IT would be fair to say that the men and women who served their community during the Troubles as drivers in the West Belfast Taxi Association (WBTA) are some of the unsung heroes of their time.
The WBTA - more commonly known as the black taxis - was founded in the early 1970s as the bloody conflict that would define the next few decades had just broken out.
The unique public transport system sprung up at a time when public buses would rarely enter places like Ardoyne, Twinbrook, Andersonstown, or the Falls. Despite the political and social upheaval during that period, life went on in many ways: people still had to get to work, to go for groceries, or even to get into town for a pint, and it was in this context that ordinary people founded the WBTA.
As a symbol of community endeavour, and as a representation of Belfast’s republican community in general, the black taxis were often targeted by loyalist paramilitaries, the RUC and the British army.
Eight men were murdered while working for the WBTA and countless others from the association were attacked, harassed and brutalised as they tried to earn living.
A plaque dedicated to the memory of Michael Duggan, Harry Muldoon, Patsy McAllister, Caoimhín Mac Brádaigh, Thomas Hughes, Hugh Magee, Padraig Ó Cleirigh, and Jim Green can be found in the black taxi depot on King Street.
Ardoyne man Sam Baker began working as a black taxi driver in 1984, and can acutely recall many of the killings, and vividly describes the night when his own taxi was attacked by a loyalist gunman.
“It was very bad time,” he said. “I remember some of the killings like they were yesterday. Hugh Magee was murdered at the top of Rosapenna Street, which is just around the corner from my house. In those days we would have tried to drive straight through that junction there without slowing down, but sometimes it wasn’t possible if there was another car coming. Hugh just happened to slow down when he was shot. North Belfast was particularly bad because we’re living on an interface.”
He continued: “Nearly 30 years ago my taxi was shot at near Carrick Hill. It was about eight o’clock at night and I had stopped at the traffic lights. There was somebody hiding in some bushes at the bottom of the Shankill Road with a rifle. As soon as I heard the shots I drove off, but there was a lot of screaming in the back of the taxi because somebody was shot.
“A girl was shot in through the cheek and she is still getting operations done today. There had been more people shot that night, and we were very lucky that nobody was killed. Myself and the person sitting in the front were very lucky not to be killed. The guy was shooting because he knew there were Catholics. It happened to a lot of other people.”
While Sam and other drivers were under constant threat, nevertheless they felt obligated to ensure people from their community got home safely.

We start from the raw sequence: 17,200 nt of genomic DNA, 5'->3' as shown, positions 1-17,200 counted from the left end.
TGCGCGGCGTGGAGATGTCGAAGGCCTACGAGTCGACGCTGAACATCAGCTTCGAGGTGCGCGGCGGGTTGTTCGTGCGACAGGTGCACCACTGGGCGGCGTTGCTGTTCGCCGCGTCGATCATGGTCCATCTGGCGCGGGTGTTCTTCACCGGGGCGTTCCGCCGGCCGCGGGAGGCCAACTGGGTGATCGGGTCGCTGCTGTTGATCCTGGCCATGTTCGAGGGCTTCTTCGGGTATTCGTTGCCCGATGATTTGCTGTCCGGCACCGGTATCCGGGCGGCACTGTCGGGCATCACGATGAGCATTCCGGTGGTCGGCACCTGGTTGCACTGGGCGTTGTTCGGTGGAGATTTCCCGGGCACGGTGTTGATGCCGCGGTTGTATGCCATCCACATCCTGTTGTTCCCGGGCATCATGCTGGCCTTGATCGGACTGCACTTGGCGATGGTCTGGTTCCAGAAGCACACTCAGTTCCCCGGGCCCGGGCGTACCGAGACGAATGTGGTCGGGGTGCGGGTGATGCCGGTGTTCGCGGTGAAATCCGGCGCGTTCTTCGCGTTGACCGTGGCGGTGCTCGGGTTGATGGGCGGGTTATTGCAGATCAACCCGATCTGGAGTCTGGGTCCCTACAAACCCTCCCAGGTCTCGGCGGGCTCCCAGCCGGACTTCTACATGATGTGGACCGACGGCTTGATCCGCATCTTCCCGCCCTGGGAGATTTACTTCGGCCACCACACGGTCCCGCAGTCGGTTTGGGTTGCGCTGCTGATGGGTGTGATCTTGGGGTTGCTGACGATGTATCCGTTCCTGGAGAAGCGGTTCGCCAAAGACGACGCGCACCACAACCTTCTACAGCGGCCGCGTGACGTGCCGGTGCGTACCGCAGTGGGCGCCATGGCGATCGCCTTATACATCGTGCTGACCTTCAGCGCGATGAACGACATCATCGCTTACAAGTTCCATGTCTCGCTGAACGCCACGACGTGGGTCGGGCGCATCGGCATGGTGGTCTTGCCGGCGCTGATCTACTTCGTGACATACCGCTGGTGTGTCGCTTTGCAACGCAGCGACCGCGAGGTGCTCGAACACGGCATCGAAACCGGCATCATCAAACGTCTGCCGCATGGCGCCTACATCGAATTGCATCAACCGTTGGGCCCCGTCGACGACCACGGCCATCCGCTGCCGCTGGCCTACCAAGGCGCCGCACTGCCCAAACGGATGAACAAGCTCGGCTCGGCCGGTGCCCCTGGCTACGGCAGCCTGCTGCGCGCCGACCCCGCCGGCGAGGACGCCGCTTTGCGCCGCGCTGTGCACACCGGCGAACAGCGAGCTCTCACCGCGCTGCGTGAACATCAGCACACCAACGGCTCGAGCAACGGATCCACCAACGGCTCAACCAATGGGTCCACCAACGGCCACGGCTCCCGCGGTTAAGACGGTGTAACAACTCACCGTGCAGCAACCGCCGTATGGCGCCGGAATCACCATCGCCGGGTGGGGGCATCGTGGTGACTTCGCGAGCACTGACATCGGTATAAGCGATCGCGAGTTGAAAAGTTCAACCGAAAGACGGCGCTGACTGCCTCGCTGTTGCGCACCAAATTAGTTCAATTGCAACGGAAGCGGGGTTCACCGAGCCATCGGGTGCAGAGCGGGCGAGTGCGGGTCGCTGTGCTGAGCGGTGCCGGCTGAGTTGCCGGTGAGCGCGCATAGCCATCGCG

“We would take it in turns to stay in the city centre late at night to make sure people got home,” he said.
“We would sit on Castle Street on our own, sometimes until one o’clock in the morning, because people had no other way of getting home. There were drivers out from about six in the morning making sure people got to work safely too. If anyone had wanted to attack us at that time, we were beaten.
“The Brits and the police would always give us a bit of hassle too, but you tried not to let it annoy you. In those days we tried not to think about the bad things, otherwise we wouldn’t have gone out to work. It was a good laugh at times too, but there was a lot of heartache.”
The perseverance of the members of the WBTA has ensured the survival of the black taxi service. They are still seen by many as the quickest, cheapest and most reliable form of public transport in North and West Belfast, but Sam says that they need the support of the community to survive.
“I’m retired now, but I still use the black taxis even though I have a bus pass,” he said.
“I think some people have short memories, and they won’t use the black taxis. Only for the black taxis people wouldn’t have got home during the Troubles, and I think some people forget that. When I look around me and I think it’s sad to see some people refusing to use black taxis.
“I can’t see them going out of fashion, but sometimes it can be hard for drivers to earn a living. The fares are still very cheap and you’ll always get a good laugh in a black taxi and I’m glad to see that many people still use them.”
He added: “Some of the drivers have been there since the seventies or eighties, and I’m very glad that the drivers today don’t have to go through what we did back then.
“I never thought that these times would have come for us or for the community.”